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Atlantic trade and the European Economy

Abstract : Most European intercontinental trade passed through the Atlantic during the Early Modern period, with the exception of Mediterranean trade and caravan trade through the Eurasian landmass, both in relative decline. Both the rise to primacy of the European economy and the increase in Atlantic trade have been momentous events in the history of the world. The temptation to link these two events has been very high in both popular and scholarly history since the 19th century. The debate about their relationship is not yet settled, because there is no general agreement on either the causes and characteristics of the divergence of Europe from other Old World economies or the benefits that intercontinental trade have provided to European economies. This bibliography provides sources that discuss the effect of Atlantic trade on European economies. Consideration of Europe as a whole is probably misleading in that every country—and probably every region—had a specific interaction with the Atlantic. This entry provides readings on the experience in Britain, Denmark-Norway, France, Germany, the Netherlands, Portugal, Sweden, and Spain. The experience of Britain is so important to the history of the European economy that this entry would not be complete without some readings on the effect of the Atlantic trade on the British Industrial Revolution.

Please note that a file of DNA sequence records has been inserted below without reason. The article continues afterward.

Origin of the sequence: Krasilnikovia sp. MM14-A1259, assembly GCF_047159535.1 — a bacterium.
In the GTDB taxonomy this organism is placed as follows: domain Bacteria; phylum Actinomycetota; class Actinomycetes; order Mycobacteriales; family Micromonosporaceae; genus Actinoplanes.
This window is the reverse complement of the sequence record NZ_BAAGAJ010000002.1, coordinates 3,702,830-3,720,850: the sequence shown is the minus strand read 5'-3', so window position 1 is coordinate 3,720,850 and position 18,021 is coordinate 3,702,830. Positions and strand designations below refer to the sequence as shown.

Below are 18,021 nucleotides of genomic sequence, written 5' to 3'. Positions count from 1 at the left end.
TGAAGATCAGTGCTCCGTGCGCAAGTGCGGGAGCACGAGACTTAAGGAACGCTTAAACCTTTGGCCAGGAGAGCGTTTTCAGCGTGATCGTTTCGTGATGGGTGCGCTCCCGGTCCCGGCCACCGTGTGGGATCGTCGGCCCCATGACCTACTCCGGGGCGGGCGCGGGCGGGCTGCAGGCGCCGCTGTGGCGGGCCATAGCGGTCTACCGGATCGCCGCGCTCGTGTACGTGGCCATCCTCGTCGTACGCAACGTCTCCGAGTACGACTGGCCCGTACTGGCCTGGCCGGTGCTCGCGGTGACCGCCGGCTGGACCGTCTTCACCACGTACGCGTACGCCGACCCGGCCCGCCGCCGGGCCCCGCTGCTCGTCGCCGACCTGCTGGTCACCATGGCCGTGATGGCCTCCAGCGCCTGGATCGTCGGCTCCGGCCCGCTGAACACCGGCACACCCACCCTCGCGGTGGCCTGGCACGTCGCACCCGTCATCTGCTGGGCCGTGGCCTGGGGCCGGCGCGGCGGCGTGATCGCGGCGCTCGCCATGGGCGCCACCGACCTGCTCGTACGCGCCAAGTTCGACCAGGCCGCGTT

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Guillaume Daudin. Atlantic trade and the European Economy. Oxford Bibliographies online, Oxford University Press, 2010. ⟨hal-03587997⟩



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